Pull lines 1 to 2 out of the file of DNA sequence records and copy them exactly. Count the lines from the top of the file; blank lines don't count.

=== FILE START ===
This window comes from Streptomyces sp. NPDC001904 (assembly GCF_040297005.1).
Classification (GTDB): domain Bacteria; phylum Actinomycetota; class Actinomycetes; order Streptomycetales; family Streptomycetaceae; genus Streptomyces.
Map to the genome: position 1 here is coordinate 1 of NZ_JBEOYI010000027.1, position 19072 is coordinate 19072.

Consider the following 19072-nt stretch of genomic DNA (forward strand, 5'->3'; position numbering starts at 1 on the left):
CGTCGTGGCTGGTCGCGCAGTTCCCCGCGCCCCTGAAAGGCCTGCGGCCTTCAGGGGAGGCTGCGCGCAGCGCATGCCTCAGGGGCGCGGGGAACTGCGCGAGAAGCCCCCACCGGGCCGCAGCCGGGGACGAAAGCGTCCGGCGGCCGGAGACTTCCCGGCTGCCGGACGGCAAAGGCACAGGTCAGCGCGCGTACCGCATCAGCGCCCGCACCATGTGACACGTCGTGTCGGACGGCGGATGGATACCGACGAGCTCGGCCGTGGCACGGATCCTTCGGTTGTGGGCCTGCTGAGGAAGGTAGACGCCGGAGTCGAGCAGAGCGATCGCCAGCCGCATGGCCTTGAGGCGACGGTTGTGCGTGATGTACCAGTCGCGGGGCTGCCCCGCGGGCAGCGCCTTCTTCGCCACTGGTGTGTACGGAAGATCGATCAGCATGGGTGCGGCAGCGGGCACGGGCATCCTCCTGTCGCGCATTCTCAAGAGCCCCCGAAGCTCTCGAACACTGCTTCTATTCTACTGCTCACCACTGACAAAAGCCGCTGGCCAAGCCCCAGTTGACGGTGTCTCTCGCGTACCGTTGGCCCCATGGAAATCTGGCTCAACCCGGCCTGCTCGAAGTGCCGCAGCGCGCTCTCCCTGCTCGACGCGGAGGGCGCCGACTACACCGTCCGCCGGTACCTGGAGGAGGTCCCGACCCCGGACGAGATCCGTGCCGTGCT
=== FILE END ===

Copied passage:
This window comes from Streptomyces sp. NPDC001904 (assembly GCF_040297005.1).
Classification (GTDB): domain Bacteria; phylum Actinomycetota; class Actinomycetes; order Streptomycetales; family Streptomycetaceae; genus Streptomyces.